• Following completion of the 11-day accelerated elimination procedures, both regimens successfully accelerated teriflunomide elimination, resulting in >98% decrease in plasma concentrations of the drug.1

  • Use of an accelerated elimination procedure may potentially result in a return of disease activity if the patient had been responding to teriflunomide therapy.1

Administration

Oral Administration

Administer orally once daily without regard to food.1

Dosage

Adults

Multiple Sclerosis
Oral

7 or 14 mg once daily.1

Special Populations

Hepatic Impairment

No dosage adjustment necessary in patients with mild or moderate hepatic impairment.1 Not studied in patients with severe hepatic impairment; use is contraindicated.1 (See Hepatotoxicity and also Hepatic Impairment, under Cautions.)

Renal Impairment

No dosage adjustment necessary for patients with mild, moderate, or severe renal impairment.1 Dose supplementation following hemodialysis or CAPD unlikely to be necessary.13 14 15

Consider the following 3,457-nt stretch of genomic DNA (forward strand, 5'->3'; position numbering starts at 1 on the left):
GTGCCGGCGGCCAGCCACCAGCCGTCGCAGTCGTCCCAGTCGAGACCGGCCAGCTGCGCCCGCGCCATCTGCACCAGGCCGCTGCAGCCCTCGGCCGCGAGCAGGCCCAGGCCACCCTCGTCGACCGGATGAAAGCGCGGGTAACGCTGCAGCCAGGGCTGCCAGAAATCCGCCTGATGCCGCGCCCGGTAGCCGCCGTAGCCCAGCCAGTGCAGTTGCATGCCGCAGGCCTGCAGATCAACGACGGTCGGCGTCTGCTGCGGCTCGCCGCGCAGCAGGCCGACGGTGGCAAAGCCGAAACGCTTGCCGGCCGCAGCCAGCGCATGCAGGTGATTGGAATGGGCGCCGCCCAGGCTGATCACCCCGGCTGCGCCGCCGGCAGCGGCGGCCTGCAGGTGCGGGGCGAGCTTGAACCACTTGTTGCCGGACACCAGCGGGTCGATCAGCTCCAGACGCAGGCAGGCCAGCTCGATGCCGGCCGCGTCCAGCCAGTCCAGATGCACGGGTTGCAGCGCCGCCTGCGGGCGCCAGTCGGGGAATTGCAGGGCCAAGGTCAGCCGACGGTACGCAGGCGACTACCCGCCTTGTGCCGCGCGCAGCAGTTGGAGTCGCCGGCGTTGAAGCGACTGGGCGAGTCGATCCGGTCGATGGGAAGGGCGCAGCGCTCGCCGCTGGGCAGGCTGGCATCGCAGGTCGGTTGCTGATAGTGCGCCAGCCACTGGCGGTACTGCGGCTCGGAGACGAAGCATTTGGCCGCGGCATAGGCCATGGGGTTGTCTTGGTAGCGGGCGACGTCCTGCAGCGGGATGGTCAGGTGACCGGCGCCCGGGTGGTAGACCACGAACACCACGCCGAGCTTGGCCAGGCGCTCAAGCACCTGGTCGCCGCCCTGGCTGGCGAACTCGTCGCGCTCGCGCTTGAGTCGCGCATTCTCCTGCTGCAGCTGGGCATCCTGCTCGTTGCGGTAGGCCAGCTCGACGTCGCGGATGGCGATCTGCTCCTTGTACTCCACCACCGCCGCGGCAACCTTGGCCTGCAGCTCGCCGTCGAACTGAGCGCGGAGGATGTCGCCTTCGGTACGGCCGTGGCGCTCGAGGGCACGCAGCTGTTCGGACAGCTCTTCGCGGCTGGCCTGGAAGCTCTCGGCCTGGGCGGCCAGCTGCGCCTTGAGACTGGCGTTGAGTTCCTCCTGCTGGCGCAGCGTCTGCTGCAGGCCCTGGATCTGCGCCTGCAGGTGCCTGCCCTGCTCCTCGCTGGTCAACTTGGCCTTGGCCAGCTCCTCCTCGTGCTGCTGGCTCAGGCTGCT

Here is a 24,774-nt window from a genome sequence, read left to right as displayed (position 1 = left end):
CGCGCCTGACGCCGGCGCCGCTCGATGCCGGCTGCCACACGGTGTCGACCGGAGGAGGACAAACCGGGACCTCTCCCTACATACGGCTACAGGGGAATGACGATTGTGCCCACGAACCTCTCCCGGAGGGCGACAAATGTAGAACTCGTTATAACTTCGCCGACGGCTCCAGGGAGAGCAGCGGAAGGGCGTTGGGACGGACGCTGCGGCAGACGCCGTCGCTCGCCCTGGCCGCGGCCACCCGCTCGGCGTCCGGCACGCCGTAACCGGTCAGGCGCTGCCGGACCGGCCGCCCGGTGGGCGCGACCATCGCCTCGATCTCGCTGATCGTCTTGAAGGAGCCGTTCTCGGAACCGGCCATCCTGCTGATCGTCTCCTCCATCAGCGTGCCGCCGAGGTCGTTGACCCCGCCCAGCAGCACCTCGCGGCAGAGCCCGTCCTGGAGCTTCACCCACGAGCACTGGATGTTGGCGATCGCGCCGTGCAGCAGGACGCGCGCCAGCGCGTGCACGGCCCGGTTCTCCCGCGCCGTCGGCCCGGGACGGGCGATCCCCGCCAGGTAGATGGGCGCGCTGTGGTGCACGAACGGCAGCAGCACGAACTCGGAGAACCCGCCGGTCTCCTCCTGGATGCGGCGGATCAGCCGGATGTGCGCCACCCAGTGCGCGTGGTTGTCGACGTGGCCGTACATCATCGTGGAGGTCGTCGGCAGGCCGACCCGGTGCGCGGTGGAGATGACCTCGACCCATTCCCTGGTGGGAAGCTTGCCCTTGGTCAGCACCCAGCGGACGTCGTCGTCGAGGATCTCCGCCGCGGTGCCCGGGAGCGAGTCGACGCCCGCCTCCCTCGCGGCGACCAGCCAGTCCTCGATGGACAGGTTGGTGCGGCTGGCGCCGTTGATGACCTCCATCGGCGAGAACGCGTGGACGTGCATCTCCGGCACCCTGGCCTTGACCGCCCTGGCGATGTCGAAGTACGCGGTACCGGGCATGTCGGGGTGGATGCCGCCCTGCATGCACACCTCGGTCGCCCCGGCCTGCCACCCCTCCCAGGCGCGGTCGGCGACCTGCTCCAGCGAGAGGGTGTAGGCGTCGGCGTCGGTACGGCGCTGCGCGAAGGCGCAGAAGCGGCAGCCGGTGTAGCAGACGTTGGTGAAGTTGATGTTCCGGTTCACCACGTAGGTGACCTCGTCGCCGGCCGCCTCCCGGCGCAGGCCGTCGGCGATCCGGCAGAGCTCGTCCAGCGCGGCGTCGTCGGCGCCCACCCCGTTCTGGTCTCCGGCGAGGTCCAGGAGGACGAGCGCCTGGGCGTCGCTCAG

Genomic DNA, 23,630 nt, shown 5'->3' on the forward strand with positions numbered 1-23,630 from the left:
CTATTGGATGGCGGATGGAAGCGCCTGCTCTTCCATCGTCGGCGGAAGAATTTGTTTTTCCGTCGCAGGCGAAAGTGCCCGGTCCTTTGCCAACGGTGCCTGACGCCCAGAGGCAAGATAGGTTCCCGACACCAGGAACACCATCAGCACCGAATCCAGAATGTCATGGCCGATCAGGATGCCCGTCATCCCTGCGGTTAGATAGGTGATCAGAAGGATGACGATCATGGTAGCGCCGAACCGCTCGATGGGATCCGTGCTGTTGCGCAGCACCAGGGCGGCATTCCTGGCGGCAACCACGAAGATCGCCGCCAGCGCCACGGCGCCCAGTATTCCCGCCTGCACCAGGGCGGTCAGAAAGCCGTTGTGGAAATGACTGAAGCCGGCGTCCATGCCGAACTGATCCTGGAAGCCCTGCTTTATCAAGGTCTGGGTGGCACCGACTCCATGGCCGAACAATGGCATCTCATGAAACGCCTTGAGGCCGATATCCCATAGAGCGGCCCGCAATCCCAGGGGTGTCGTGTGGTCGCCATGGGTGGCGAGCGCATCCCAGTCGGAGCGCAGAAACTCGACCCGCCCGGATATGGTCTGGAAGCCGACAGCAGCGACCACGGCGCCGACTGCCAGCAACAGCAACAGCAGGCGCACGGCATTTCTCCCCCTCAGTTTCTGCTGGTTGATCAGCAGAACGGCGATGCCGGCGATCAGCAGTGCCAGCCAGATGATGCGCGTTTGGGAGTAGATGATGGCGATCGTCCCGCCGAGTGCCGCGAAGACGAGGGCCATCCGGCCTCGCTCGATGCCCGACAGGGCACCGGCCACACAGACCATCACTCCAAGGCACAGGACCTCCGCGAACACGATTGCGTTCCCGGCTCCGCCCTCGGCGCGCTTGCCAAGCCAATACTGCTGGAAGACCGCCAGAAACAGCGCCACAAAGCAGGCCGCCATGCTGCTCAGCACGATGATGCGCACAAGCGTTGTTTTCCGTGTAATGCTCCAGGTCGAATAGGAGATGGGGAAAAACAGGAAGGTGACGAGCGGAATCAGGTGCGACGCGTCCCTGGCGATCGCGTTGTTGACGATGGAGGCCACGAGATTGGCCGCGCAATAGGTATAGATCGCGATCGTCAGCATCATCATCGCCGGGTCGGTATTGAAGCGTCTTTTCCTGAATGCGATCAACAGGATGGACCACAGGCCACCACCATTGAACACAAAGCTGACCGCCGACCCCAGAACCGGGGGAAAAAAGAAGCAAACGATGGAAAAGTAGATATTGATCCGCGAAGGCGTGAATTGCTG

Geriatric Patients

No specific dosage recommendations.1 (See Geriatric Use under Cautions.)

Cautions for Aubagio

Contraindications

  • Severe hepatic impairment.1

  • Women who are pregnant and women of childbearing potential not using reliable contraception.1

  • Patients receiving leflunomide therapy.1

Warnings/Precautions

Warnings

Hepatotoxicity

Severe liver injury, including fatal liver failure and dysfunction, reported in some patients receiving leflunomide (an antirheumatic agent).1 Similar risk expected for teriflunomide (leflunomide's active metabolite).1 Increased risk of elevated serum transaminases in patients with preexisting liver disease.1 Increased risk of severe liver injury with concomitant use of other potentially hepatotoxic drugs.1

ALT increases reported in teriflunomide-treated patients, usually during the first year of therapy.1 In half of the cases, ALT concentrations returned to normal values despite continued use of the drug.1